“This is not about tough choices, this is about you prioritizing your agenda over students with special needs.

“You’ve also once again failed to take any steps to make our schools and neighborhoods safer by addressing common sense gun safety measures or reducing the number of guns in schools.

“This budget proposes cutting funding to colleges and universities that primarily enroll low-income students and students of color, including minority-serving institutions, and proposes to take more than $200 billion from the pockets of student loan borrowers by making them pay back more, making some pay back longer, and eliminating debt forgiveness for our public servants.

“These divisive proposals would not only harm students and families, but they are in stark contrast with the efforts Chairman Alexander and I—along with our colleague in the House—are making to find common ground and reauthorize the Higher Education Act.

“So—Secretary DeVos—I have many questions about your budget proposal and other issues at the Department but I also want to address the epidemic of sexual assault on our nation’s college campuses and your Department’s proposed Title IX rule.

“Over the past year, I’ve spent time with brave women who have shared their experiences with me of being sexually assaulted on college campuses.

“It wasn’t always easy for them to share their deeply painful and traumatic stories, but they did so because they wanted to help ensure it doesn’t happen to others.

“I am so in awe of the brave women and men who have publicly shared one of the worst moments of their life, and I am standing with them and will continue to fight to end the epidemic of sexual assault on our nation’s college campuses.

“So I was extremely disappointed and concerned when you proposed a Title IX rule that would weaken protections for survivors and allow colleges to shirk their responsibility to investigate claims of sexual assault and keep students safe.

“I believe if your rule goes into effect—campus sexual assault will once again be swept under the rug, because students won’t feel comfortable coming forward knowing their school is less likely to act when they’ve been assaulted.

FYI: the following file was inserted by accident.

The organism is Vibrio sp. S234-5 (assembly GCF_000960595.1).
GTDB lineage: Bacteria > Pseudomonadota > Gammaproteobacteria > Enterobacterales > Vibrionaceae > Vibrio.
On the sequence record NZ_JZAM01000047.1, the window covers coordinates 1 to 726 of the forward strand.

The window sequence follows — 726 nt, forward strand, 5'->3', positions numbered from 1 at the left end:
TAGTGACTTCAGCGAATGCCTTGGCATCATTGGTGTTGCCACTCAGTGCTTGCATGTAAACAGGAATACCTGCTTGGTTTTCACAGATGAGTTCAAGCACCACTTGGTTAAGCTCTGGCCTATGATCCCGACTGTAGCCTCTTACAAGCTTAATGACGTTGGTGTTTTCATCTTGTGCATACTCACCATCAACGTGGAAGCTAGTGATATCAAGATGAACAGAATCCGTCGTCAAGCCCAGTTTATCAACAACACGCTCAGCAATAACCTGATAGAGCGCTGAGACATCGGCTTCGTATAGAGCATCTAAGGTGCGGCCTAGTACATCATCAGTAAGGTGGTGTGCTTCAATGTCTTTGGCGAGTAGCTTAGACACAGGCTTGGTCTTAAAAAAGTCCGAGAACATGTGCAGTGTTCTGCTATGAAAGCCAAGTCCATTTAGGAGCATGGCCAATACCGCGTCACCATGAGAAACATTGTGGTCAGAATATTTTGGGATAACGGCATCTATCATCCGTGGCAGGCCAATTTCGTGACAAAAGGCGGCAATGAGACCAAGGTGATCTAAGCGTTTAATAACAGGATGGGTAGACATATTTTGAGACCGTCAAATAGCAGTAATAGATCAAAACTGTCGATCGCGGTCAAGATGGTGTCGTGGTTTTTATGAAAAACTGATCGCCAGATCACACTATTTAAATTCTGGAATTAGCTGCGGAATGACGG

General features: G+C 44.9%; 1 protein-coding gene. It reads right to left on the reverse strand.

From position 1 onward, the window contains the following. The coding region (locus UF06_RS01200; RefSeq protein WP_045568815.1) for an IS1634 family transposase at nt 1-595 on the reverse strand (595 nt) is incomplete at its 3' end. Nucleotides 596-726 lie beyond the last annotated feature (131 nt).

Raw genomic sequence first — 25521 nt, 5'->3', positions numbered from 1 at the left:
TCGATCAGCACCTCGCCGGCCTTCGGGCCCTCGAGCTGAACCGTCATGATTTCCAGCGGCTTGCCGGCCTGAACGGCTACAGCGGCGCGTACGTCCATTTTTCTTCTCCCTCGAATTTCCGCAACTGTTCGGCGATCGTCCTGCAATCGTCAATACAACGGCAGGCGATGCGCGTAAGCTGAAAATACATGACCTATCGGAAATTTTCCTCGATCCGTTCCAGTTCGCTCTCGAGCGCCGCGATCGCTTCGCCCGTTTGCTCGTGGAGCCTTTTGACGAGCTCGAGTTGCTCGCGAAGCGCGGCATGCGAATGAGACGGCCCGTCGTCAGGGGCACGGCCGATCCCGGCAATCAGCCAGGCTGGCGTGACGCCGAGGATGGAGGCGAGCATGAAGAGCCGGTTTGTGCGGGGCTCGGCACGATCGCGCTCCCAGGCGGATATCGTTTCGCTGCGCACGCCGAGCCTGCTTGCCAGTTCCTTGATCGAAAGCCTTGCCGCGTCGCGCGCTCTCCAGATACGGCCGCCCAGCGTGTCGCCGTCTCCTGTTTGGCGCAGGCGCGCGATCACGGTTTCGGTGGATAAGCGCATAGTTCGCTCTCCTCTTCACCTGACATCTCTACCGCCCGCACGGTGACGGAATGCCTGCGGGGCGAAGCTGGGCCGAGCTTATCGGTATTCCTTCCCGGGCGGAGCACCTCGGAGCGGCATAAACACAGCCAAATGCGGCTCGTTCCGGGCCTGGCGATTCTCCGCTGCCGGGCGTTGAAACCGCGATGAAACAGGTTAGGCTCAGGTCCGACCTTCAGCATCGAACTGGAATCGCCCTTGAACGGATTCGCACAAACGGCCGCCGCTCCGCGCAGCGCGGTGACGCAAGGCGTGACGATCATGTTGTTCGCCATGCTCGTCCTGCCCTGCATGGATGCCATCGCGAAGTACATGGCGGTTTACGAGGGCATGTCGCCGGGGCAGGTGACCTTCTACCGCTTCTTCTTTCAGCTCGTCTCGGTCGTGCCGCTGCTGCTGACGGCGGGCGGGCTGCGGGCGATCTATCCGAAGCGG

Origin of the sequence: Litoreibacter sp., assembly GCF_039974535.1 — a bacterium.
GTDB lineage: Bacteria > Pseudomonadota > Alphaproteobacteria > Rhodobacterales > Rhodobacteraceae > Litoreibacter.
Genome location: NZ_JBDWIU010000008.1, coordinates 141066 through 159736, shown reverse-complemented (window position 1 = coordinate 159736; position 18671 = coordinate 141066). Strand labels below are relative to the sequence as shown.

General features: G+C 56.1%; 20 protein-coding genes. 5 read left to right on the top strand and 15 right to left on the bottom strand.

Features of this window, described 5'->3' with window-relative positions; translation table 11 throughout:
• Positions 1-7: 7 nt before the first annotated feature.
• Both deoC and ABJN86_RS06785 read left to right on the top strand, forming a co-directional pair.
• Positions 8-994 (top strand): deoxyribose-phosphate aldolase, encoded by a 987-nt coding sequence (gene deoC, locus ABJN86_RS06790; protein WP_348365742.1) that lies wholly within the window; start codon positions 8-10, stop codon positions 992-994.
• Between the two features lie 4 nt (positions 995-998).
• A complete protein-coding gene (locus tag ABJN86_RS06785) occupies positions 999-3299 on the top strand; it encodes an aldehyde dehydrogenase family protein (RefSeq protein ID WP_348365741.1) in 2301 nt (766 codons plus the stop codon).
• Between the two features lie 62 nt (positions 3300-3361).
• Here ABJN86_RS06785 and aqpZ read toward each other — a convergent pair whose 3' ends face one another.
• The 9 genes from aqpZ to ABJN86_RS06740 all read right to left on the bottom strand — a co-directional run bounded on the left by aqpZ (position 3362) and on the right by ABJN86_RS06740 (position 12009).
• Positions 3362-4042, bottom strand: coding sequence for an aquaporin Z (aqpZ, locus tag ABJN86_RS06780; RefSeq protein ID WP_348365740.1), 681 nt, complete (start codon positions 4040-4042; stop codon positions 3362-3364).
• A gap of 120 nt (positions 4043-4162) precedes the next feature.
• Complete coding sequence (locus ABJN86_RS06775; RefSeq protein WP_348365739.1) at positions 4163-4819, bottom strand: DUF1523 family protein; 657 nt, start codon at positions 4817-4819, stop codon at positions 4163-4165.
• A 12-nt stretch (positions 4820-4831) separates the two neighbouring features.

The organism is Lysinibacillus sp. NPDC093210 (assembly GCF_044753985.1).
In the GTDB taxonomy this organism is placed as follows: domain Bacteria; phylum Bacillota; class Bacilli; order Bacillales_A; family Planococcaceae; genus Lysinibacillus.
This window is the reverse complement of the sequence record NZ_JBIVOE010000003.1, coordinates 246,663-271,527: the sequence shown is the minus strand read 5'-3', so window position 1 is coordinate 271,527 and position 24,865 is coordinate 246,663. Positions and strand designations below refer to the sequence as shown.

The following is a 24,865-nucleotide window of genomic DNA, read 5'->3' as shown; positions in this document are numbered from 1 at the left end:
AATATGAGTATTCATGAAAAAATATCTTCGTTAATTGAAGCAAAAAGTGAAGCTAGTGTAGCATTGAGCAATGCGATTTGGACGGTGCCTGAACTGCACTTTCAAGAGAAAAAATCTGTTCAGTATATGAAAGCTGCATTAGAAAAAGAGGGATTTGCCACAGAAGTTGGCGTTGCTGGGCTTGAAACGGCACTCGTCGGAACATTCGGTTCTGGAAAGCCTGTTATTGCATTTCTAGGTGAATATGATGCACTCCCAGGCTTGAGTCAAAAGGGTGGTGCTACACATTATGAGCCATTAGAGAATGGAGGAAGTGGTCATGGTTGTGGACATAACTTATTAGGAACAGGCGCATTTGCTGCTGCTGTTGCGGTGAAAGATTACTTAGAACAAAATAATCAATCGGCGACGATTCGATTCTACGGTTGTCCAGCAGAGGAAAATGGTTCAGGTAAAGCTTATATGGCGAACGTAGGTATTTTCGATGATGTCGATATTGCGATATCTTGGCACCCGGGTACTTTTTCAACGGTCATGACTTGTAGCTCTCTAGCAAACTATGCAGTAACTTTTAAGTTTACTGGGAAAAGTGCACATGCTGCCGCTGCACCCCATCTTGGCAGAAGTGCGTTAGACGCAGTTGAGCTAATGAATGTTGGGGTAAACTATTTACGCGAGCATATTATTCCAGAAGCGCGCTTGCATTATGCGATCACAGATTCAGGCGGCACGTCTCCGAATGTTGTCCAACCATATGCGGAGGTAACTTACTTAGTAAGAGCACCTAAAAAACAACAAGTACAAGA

“So I genuinely hope you take the time to read some of the 100,000 comments students and survivors submitted on this rule.

“I hope you listen to these students, take their stories to heart, and start over on a rule that ensures schools are doing everything they can to keep students safe—and gives students a fair process that does not force them to be re-traumatized after they’ve reported their assault. 

“And finally—I want to note how concerned I am about the Department’s responsiveness to the Committee’s direction.

“Your department has slow-walked the hiring of staff at the Office for Civil Rights—despite explicit direction from this committee.

“You have ignored committee report language directing the Department to protect student loan borrowers from unfair, deceptive practices of student loan companies.

“The Department has dismissed a Committee directive for a new competition for an open textbook pilot program designed to help college students better afford higher education.

“And you have ignored Committee directives to provide relief to student loan borrowers who were cheated and defrauded by predatory for-profit colleges, which now stands at 140,000 claims and mounting.

“What surprised me about this inaction is that during last year’s hearing—Chairman Blunt reminded you of the importance of being responsive to this Committee.

“Additionally—you have not responded to a number of requests for information from me about critical aspects of Department policy and administration, and I know several of Chairman Scott and Chair DeLauro’s letters are also unanswered.

“It is unacceptable and unconstitutional to ignore Congress’ oversight responsibilities and authority—so I expect answers to these letters as quickly as possible.

“I hope in addition to answers to our questions today, we can get a commitment from you to respond to these letters in a timely manner and be more responsive to this Committee’s direction.

“Thank you.”